Turns out the real stars of the film The Last Stand aren't Arnold Schwarzenegger, Forest Whitaker, or even Johnny Knoxville. No, this film belongs to the 2 cars tearing up the screen (and everything else in between): a Corvette ZR1 and Camaro ZL1.
Who will win? The Cyber Gray Metallic ZR1 or the Victory Red ZL1? In the end, it doesn't matter, as the viewers get one of the best car chase scenes in recent memory.
The Last Stand is clearly having fun, through typical Hollywood embellishments, especially dealing with cars doing stunts like this. One of the more realistic scenes in the film was a dramatic chase through a cornfield. Yes, a 120K and a 60K sports car ram each other to pieces, all the while being pummeled by corn stalks. Forcing these street bruisers out of their typical settings to blindly drag race through the corn makes this cat-and-mouse sequence so effective (especially while eating, uh, popcorn).
In the end, both cars are totaled when they smash into some farm machinery. The Camaro even loses its top, having it cleaved flat with the hood and decklid, making for an expensive (and dangerous) convertible conversion.
The Last Stand is about a drug cartel boss escapee from an FBI prisoner transfer (like those ever go smoothly) trying to make it across the Mexican border. Only there’s a distinct difference to the typical Hollywood formula: his escape vehicle is the nearly unstoppable Corvette ZR1. To set off the tone of the film, the opening scene has a cop clock the car (with no lights on for dramatic emphasis) at 197mph. From then on, you know where the film is heading. (In its defense, Chevy claims “a test track top speed of 205mph.”)
For reference, the supercharged Corvette ZR1 makes 638 horsepower with 0-60 times in 3.4 seconds, according to the official site. The ZR1 boasts plenty of muscle in stock form, though in the movie it was said to be a stolen show car making 1,000 horsepower.
For comparison, the Camaro ZL1, with a supercharged 6.2 liter engine similar to the Corvette, makes 580 horsepower with 0-60 times in 3.9 seconds, according to the site.
Clearly the Vette would have the edge, though the Camaro is decidedly more practical. If you count a tiny rear seat as usable kid’s space, that is.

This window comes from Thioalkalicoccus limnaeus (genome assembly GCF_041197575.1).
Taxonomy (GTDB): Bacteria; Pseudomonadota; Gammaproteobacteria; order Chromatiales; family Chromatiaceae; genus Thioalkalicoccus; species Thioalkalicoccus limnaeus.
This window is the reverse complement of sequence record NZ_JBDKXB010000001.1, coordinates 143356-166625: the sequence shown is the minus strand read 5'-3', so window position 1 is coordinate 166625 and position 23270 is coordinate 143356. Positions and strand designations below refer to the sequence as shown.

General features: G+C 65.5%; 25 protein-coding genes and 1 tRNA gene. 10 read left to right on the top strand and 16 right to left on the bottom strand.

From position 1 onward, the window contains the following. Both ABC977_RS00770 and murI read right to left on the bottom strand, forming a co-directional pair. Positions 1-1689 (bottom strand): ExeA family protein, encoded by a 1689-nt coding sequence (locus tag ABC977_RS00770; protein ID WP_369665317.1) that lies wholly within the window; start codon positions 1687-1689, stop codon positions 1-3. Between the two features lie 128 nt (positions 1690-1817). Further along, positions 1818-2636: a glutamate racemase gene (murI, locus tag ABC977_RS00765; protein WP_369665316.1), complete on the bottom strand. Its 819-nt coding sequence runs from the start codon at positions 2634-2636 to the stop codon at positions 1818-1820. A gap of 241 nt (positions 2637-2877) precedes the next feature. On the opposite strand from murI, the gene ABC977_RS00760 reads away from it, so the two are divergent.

Still, I noticed some Camaro continuity issues. It is clearly a ZL1 Camaro with the optional front fascia and special hood with air extractor. There are ZL1 chrome emblems on the hood, too. But in one shot as Arnold is driving, “SS” (as in Super Sport) is embroidered on the headrests. It should be “ZL1.” Also, in several other shots the Camaro has silver wheels, which are normally blacked out on the newest ZL1. My guess is they used some extras, or SS Camaros (perhaps even RS V6 models with mods?) to keep production costs down.
While it’s somewhat disheartening to end up with a couple of performance cars as scrap, it’s a whole lot of fun watching it get there. And let’s face it: these cars aren't irreplaceable. Maybe it reinforces the fact that cars should be driven- hard- and not be regulated to trailer queen status. Chevy enjoys being the automaker to prominently feature its cars in movies, and rip them to shreds (ala Transformers).
Arnold may be an old action hero, but The Last Stand is actually a decent movie with some good moments of humor. In one scene, a sheriff holds up a Conan sword in an obvious (and hilarious) reference to Schwarzenegger’s comic book character portrayal from the ‘80s. It’s good to see him back in the movies, as his last leading role was in Terminator 3: Rise of the Machines.
For more information on the Corvette ZR1, click here:
Those interested more about the Camaro ZL1, click here:
For more information on The Last Stand, click here for the official site: